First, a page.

Using the computer as a calculatorThis command asks the computer to add 3+4.
Try it by:
3.0 + 4.0
When typing numbers, be sure to type decimal point. Otherwise strange things will happen (try removing one of the decimal points and notice the complaint in the Output Window).
Other arithmetic operators (don't memorize these now, we'll come back to them later):
Below we store the result of 3+4 in a variable called a. When reading these commands aloud, we pronounce <- as "gets" and say the entire command as the following sentence "a gets 3 + 4".
The following just computes a + 1, which is 8, but doesn't change a. (try it)
Now, let's check that a has not changed (try it)
If we want to change a, we can just specify the command a gets a plus 1 as follows (try it)
In iMPaCT projects, students write tiny programs to represent the problems that they need to solve. The most basic element of this is drawing a dot.
The following program draws a single dot at position (50.0, 25.0).
A few notes:
The clear() command erases everything on the graph. (try it)
The following progam draws a line of length 20 as a sequence of dots. Before you try running it, answer for yourself: What will the program draw?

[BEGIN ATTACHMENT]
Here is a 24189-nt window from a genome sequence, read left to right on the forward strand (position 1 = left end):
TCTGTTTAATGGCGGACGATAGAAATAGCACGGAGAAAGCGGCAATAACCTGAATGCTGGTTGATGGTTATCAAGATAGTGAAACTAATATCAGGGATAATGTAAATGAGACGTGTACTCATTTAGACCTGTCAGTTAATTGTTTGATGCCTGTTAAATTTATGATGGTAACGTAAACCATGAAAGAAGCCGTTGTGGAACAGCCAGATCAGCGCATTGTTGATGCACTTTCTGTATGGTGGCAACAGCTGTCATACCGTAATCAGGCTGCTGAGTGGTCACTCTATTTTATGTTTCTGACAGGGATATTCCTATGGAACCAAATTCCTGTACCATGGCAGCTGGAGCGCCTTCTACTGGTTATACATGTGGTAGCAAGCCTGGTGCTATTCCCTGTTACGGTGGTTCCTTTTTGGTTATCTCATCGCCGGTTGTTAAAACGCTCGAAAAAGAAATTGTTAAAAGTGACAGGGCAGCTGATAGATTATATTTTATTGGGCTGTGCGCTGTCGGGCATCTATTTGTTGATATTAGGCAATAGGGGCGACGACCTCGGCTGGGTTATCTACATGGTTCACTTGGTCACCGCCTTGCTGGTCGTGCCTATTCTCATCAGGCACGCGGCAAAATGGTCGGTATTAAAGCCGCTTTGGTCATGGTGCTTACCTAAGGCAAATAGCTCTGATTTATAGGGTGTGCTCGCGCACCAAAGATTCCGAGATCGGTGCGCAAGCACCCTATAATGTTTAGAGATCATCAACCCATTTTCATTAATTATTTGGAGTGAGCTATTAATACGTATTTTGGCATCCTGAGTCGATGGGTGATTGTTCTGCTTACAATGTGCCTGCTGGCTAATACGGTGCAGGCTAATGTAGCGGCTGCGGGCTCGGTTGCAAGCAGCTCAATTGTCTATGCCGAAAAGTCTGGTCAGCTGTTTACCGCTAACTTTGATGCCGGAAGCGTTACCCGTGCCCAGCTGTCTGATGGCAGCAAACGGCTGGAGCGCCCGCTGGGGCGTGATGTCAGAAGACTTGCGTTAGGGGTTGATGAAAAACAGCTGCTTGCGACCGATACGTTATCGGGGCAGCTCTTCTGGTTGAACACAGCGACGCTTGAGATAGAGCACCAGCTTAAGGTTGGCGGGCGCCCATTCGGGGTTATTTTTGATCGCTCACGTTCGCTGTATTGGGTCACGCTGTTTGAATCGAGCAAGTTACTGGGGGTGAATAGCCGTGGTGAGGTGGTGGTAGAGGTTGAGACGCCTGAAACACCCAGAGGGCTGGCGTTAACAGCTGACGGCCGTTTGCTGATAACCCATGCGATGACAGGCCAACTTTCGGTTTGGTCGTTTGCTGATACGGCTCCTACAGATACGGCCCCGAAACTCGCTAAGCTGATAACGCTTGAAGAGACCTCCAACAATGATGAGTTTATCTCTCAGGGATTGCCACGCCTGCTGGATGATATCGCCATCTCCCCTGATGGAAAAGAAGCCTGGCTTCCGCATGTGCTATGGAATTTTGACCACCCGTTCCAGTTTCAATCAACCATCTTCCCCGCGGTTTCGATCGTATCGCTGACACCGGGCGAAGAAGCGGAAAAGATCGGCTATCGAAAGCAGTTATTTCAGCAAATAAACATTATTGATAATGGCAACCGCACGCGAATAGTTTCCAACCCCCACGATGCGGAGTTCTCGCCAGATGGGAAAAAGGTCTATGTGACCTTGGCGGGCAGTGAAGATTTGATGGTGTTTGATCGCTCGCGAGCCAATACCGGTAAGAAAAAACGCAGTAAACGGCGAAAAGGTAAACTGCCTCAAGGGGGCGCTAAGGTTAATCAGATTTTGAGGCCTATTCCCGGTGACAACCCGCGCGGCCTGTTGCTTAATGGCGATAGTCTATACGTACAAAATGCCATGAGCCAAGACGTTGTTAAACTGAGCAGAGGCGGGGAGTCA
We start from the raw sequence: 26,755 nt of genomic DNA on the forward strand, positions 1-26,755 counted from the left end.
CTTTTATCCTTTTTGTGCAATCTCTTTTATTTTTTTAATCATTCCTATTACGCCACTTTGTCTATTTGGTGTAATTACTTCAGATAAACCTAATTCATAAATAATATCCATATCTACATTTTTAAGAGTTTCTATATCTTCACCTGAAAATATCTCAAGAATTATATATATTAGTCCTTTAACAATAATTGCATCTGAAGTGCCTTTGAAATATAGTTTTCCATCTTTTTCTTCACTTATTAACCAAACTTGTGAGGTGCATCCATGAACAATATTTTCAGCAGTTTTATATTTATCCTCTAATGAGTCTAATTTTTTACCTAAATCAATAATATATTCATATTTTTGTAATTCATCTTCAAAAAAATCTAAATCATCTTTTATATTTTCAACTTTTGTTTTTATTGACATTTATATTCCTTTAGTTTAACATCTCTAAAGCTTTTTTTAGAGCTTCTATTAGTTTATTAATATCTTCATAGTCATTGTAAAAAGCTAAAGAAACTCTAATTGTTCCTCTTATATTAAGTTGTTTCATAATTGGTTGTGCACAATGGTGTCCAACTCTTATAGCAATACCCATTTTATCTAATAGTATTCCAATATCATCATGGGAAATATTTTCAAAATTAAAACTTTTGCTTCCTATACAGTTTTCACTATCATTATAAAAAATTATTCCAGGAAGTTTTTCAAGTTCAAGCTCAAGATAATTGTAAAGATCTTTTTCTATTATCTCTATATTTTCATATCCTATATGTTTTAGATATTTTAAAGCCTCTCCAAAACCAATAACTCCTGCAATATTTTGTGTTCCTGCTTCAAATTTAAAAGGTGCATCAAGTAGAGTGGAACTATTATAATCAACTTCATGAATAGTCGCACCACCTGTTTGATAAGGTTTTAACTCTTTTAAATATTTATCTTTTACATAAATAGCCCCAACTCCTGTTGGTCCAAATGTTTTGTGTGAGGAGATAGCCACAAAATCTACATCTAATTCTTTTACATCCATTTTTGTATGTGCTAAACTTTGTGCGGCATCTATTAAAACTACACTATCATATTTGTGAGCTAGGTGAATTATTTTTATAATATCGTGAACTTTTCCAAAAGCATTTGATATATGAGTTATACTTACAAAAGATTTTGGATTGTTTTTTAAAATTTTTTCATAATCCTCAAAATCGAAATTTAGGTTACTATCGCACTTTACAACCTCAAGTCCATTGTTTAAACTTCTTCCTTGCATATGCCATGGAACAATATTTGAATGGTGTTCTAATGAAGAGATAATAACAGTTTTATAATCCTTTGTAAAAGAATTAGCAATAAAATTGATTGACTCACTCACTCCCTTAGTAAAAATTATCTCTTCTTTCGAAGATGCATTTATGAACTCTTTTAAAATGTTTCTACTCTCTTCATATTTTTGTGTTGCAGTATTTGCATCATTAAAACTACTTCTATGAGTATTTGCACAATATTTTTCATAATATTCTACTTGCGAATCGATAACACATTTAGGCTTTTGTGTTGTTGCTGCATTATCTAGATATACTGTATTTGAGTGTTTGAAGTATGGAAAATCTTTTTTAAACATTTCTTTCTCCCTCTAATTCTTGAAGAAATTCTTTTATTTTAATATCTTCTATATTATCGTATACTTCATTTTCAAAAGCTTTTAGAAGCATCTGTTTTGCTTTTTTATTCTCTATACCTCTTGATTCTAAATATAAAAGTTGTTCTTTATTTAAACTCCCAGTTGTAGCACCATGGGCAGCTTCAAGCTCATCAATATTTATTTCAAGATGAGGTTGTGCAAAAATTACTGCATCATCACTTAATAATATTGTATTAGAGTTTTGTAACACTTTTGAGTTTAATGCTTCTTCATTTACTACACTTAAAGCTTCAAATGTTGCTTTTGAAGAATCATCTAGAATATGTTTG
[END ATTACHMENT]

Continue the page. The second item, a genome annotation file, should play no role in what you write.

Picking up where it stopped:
Since we have copy-and-paste, it would be far simpler if we could use the exact same statement to draw each dot. However, to do this, the dot commands can't explicity specify the column number. Todo do this, we will intead store the column number in variable x as follows: (try it)
Thinkers challenge: Try changing the program to draw a sequence of six blue dots in a horizontal row starting from (80, 22) at interval 10.
Our last step is to exploit the while statement to conveniently repeat dot and addition statements until all the desired dots are drawn. This time, we will draw one dot per column and start from (15,20) and end at (15,40). (try it)
Thinker's challenge: modify this program to draw a line from (30,50) to (70, 50).
We won't tell you what this program does. Please draw what you think it will do before you try it.
iMPaCT try f# >